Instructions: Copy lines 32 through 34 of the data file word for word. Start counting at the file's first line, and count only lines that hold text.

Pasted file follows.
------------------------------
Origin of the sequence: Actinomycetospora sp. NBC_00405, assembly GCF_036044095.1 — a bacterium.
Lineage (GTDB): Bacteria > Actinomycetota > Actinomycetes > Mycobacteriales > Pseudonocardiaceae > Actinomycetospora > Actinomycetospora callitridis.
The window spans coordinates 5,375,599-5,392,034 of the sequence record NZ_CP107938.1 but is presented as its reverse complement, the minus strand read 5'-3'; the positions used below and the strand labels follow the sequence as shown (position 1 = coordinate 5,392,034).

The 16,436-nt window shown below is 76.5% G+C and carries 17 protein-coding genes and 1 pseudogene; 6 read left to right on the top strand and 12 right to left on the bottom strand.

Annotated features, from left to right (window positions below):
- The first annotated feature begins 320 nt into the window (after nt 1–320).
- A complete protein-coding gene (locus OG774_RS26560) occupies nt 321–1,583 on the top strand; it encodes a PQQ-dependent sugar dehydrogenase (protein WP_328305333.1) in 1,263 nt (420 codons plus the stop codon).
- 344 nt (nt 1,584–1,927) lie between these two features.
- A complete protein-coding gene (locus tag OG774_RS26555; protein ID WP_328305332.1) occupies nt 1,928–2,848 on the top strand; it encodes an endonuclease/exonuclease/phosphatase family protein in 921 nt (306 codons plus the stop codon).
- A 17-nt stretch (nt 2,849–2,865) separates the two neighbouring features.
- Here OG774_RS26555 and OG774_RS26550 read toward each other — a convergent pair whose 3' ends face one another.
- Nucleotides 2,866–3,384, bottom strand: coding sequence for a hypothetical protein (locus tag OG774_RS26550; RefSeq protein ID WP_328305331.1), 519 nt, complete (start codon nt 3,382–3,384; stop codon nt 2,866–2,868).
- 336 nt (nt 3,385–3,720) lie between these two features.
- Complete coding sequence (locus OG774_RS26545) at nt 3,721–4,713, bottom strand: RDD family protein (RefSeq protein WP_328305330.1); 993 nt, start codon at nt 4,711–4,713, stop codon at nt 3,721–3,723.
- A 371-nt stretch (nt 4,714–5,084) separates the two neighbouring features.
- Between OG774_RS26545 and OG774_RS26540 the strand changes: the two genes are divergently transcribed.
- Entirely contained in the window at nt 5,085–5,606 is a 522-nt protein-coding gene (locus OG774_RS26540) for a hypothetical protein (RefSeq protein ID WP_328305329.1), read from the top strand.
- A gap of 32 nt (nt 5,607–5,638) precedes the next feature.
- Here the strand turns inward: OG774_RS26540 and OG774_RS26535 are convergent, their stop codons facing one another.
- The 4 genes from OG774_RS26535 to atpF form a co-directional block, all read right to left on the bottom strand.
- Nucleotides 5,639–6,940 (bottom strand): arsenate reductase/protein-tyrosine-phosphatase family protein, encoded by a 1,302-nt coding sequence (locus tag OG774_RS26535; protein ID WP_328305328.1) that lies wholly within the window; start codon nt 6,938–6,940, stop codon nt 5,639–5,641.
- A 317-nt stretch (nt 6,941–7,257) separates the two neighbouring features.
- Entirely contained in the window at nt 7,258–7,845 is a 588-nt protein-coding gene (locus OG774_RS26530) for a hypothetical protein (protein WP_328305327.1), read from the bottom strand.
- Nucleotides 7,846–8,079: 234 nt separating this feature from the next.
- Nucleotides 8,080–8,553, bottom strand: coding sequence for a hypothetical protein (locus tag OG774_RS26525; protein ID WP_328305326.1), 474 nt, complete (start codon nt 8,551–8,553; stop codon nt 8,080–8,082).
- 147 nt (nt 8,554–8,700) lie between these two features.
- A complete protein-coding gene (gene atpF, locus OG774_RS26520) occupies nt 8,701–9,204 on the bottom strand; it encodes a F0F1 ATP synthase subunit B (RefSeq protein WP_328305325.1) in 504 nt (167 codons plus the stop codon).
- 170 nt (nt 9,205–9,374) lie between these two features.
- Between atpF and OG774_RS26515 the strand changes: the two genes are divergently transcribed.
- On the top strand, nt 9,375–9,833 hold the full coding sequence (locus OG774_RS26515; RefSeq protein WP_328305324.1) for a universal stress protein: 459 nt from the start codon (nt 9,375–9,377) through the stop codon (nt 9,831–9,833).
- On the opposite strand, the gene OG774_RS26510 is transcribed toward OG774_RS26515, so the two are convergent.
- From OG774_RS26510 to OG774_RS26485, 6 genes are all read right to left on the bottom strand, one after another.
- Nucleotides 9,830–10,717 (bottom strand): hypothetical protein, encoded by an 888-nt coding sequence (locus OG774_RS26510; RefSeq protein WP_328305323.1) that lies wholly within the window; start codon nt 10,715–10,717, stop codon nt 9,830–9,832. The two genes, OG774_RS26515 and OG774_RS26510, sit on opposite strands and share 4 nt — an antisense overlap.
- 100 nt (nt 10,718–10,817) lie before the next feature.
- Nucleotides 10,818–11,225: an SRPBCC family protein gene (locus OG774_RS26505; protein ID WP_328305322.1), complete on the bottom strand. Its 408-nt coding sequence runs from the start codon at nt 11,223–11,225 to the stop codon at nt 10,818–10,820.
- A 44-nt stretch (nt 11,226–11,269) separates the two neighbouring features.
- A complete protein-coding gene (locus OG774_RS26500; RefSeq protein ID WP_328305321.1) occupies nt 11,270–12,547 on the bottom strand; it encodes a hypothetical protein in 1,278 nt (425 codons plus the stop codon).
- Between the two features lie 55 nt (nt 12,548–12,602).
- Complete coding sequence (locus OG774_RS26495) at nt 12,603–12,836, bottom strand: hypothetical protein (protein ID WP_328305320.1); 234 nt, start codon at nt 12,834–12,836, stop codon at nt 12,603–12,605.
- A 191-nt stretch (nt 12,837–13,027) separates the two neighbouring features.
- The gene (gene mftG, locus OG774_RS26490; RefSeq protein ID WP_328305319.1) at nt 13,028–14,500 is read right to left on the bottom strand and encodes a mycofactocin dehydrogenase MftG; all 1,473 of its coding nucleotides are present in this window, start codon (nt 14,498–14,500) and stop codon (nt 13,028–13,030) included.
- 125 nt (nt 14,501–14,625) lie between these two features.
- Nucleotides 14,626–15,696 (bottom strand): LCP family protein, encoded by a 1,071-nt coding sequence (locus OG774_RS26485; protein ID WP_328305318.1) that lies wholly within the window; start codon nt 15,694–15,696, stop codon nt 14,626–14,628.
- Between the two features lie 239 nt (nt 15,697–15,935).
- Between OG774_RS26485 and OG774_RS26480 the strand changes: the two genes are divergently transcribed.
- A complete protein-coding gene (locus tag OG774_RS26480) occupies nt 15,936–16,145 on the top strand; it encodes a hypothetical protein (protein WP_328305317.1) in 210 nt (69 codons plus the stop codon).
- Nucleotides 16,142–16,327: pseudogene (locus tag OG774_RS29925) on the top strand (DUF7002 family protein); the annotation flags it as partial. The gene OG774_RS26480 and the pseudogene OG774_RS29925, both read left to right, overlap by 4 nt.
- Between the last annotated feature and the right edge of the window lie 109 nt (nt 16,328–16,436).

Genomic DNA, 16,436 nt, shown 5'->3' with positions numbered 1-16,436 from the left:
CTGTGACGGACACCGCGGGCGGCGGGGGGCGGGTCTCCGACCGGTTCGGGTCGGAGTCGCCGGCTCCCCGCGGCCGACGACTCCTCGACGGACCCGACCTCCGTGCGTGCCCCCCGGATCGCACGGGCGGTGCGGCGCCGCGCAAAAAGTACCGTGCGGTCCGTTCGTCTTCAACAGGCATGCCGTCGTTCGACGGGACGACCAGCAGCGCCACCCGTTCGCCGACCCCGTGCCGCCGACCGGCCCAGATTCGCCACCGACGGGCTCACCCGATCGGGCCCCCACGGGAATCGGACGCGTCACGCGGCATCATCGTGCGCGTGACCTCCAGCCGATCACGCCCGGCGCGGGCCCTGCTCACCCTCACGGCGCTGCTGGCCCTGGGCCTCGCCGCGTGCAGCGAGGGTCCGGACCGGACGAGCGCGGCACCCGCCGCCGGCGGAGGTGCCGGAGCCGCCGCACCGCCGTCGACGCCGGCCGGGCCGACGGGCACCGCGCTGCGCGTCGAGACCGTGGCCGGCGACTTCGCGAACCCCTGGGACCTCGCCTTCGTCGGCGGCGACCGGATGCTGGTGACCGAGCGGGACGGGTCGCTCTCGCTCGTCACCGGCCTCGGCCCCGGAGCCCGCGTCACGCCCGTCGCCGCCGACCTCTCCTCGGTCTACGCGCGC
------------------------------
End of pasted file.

- From OG774_RS26510 to OG774_RS26485, 6 genes are all read right to left on the bottom strand, one after another.
- Nucleotides 9,830–10,717 (bottom strand): hypothetical protein, encoded by an 888-nt coding sequence (locus OG774_RS26510; RefSeq protein WP_328305323.1) that lies wholly within the window; start codon nt 10,715–10,717, stop codon nt 9,830–9,832. The two genes, OG774_RS26515 and OG774_RS26510, sit on opposite strands and share 4 nt — an antisense overlap.
- 100 nt (nt 10,718–10,817) lie before the next feature.